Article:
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Daire O'Connor of Cork City reacts during the recent defeat to St Patrick's Athletic. Picture: Seb Daly/Sportsfile
Daire O'Connor of Cork City reacts during the recent defeat to St Patrick's Athletic. Picture: Seb Daly/Sportsfile
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Cork City forced to lay off staff due to the Coronavirus shutdown

CORK City have taken the decision to temporarily lay off the club's playing staff.

With the SSE Airtricity League suspended until at least June 19, City will suffer a huge hit to income as gate receipts are eliminated. 

As a result, the Rebel Army have said that players will be paid next week but not after that. It's thought that some essential non-playing personnel will continue to be paid.

"These are extremely difficult and unprecedented times," said City chairman Declan Carey.

"The board has daily discussions on the latest financial position of the club and this decision was not an easy one. We are responsible to our shareholders to make these difficult decisions in the best interests of the overall future of the club. 

"We hope things can return to some level of normality soon, however, we urge all our supporters to continue to help the club through this next period of uncertainty through buying merchandise, and supporting our online fundraising initiatives.” 

City had hoped to introduce an initiative where season tickets would be offered at a reduced rate as two home games have been played already. However, the decision to cut the Premier Division season to 27 games has meant that this could not be implemented.

One positive has been the positive uptake on the Patreon scheme where past games are shown online. Monday sees the broadcast of the 2005 title decider against Derry City while more games will be shown in April and May.

A statement read:

"These are difficult and uncertain times for everyone and our thoughts are, first and foremost, for the well-being of our players, staff, supporters, sponsors and the wider community.

"Since the cessation of football was announced, the club has been in active discussions, both internally and externally, regarding the effect the shutdown would have on the club. There have been ongoing talks between the National League Executive Committee, the FAI and the PFAI, along with regular communication between all Premier Division clubs via the Premier Clubs Alliance.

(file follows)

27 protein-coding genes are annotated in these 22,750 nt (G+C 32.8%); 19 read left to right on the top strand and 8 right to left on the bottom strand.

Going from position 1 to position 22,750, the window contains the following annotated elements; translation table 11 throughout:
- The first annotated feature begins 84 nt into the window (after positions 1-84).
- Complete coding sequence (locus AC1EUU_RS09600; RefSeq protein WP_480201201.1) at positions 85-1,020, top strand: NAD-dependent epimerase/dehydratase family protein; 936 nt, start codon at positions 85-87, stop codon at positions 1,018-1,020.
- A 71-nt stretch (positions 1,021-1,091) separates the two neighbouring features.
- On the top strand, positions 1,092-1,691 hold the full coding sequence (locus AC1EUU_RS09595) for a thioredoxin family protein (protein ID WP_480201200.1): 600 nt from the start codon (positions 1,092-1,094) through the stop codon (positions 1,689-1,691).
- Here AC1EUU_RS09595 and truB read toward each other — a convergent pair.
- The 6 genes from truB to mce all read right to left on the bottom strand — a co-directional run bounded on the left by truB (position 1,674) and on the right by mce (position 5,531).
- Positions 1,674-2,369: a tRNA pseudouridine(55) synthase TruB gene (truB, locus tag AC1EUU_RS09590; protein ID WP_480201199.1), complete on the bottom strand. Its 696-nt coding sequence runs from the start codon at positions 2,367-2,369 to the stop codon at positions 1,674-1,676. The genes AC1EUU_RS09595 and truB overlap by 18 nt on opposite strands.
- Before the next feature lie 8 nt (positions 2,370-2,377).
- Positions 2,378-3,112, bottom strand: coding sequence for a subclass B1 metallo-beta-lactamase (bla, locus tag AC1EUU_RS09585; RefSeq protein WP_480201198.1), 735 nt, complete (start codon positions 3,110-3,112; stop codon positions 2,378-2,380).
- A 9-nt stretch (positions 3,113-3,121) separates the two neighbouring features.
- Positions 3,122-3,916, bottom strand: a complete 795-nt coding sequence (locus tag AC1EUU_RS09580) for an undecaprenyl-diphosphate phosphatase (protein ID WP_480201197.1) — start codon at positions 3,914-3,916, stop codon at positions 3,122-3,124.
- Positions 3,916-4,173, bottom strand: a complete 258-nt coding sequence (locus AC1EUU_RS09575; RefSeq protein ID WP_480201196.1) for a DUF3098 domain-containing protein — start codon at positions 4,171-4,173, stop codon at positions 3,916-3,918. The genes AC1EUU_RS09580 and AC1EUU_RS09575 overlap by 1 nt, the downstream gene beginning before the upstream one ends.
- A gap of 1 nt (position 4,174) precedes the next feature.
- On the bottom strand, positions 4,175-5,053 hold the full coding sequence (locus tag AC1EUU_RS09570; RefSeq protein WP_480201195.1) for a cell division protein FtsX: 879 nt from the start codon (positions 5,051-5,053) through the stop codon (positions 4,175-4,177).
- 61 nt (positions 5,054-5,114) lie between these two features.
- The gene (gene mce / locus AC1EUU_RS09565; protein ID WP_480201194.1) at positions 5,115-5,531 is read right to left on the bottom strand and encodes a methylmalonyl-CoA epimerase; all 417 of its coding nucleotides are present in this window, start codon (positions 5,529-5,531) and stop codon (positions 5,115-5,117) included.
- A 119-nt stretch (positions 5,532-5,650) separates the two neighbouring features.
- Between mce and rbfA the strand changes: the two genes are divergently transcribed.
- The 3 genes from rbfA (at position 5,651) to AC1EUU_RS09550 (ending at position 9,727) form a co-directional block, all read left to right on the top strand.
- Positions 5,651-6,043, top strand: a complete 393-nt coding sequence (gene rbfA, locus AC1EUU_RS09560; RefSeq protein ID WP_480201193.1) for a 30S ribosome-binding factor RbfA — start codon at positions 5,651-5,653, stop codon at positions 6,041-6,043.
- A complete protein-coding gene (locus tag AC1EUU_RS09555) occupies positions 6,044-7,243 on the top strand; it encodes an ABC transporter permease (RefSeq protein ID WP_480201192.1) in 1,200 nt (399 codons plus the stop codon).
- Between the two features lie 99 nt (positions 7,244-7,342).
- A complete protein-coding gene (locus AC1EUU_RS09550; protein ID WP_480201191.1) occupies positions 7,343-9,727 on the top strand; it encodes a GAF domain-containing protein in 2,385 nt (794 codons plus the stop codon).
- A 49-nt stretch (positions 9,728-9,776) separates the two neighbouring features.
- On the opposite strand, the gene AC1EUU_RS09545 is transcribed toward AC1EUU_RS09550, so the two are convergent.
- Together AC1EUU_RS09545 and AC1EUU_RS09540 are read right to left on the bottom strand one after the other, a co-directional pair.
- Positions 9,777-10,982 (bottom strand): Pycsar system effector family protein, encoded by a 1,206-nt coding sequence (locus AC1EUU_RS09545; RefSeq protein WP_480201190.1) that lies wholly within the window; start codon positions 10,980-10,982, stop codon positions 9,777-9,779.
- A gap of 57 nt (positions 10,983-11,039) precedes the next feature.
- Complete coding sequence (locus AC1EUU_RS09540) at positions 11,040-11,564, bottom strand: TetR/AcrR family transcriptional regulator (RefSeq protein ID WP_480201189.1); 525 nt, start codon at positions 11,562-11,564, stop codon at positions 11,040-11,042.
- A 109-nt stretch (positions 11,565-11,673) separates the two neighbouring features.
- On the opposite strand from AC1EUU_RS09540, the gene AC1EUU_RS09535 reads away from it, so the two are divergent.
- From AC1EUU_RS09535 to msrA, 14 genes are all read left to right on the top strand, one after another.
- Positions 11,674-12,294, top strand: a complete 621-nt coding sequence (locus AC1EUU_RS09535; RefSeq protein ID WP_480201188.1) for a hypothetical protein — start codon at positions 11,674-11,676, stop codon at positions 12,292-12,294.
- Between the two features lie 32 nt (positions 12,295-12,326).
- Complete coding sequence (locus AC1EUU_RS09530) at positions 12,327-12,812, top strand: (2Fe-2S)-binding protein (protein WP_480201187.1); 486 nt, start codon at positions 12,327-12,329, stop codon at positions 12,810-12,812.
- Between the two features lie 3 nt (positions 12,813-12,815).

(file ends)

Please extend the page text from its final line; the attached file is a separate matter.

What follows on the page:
"It is our fervent hope that all of these parties will continue these communications and will arrive at a solution regarding support and/or funding for clubs during this crisis.

"However, as it was announced yesterday by the FAI that the league shut-down will last for a significant period until June 19, and that the number of games will be reduced, we also have to act in order to secure the long-term future of the club. Attempting to balance our duties as an employer with our responsibility to safeguard the club has been an extremely difficult proposition.

"The club has been working on a number of initiatives to generate revenue and, while we are immensely grateful for the support we have received thus far, this comes nowhere near replacing the revenue that would have been generated by playing matches.

"To that end, the club has informed all players and a number of our staff and coaches that they will be paid in full, as normal, next week, however, the club will not be in a position to continue paying their wages beyond that point. 

"We will work with our staff with regard to the recently announced government funding for workers affected by this unprecedented crisis and do everything we can to help and support them.

"We believe that this action, while regrettable, is the most prudent approach we can take to ensure that the club will be in a position to offer employment once the football resumes.

"We would like to thank everyone for their support and assure them that we are doing everything within our power to manage this situation in the best interests of our club and it’s employees."